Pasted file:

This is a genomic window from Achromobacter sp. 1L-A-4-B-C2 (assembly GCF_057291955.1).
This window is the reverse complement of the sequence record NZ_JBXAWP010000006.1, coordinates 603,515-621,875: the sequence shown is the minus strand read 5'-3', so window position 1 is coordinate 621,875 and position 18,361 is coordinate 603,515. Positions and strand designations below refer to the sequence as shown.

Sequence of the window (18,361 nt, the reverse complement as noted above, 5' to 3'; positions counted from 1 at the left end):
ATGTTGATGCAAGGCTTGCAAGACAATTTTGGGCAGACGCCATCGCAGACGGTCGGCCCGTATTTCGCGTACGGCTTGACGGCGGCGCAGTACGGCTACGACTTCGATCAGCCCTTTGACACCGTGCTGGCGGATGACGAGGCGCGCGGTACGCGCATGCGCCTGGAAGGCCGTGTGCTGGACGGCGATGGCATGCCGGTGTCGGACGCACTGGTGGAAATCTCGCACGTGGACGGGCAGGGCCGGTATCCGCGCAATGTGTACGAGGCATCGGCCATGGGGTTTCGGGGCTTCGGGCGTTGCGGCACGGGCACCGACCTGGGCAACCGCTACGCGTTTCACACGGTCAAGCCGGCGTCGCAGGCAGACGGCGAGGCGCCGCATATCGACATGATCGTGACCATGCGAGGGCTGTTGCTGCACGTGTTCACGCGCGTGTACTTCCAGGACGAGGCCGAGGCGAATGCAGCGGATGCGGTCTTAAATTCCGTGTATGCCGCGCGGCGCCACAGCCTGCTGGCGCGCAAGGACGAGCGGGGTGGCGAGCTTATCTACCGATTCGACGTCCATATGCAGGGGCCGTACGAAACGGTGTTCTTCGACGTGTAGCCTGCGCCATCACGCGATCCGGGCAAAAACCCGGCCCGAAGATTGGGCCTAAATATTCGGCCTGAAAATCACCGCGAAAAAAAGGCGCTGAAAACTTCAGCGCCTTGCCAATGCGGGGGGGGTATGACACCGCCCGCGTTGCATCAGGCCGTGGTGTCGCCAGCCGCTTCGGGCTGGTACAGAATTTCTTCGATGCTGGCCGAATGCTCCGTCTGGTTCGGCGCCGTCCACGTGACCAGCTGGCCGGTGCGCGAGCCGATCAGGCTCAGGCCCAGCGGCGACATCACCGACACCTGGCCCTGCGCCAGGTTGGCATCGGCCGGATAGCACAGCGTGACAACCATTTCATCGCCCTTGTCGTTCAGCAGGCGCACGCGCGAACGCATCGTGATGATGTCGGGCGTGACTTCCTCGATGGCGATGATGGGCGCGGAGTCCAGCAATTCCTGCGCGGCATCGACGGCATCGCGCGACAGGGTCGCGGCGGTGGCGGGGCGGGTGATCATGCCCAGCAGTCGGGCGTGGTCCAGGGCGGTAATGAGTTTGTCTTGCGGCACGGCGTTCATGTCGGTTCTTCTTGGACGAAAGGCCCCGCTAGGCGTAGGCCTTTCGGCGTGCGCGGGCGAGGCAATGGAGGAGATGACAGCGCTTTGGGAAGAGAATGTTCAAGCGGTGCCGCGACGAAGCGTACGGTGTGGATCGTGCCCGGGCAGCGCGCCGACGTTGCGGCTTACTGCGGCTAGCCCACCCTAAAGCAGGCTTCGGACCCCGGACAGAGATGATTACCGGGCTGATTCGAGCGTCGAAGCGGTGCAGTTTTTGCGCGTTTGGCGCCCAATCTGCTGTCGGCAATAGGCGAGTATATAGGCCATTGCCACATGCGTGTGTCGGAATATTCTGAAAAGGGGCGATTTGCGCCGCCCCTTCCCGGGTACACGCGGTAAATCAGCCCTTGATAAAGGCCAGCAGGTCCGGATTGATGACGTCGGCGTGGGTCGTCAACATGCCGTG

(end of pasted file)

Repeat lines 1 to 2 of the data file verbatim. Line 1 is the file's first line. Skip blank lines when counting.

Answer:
This is a genomic window from Achromobacter sp. 1L-A-4-B-C2 (assembly GCF_057291955.1).
This window is the reverse complement of the sequence record NZ_JBXAWP010000006.1, coordinates 603,515-621,875: the sequence shown is the minus strand read 5'-3', so window position 1 is coordinate 621,875 and position 18,361 is coordinate 603,515. Positions and strand designations below refer to the sequence as shown.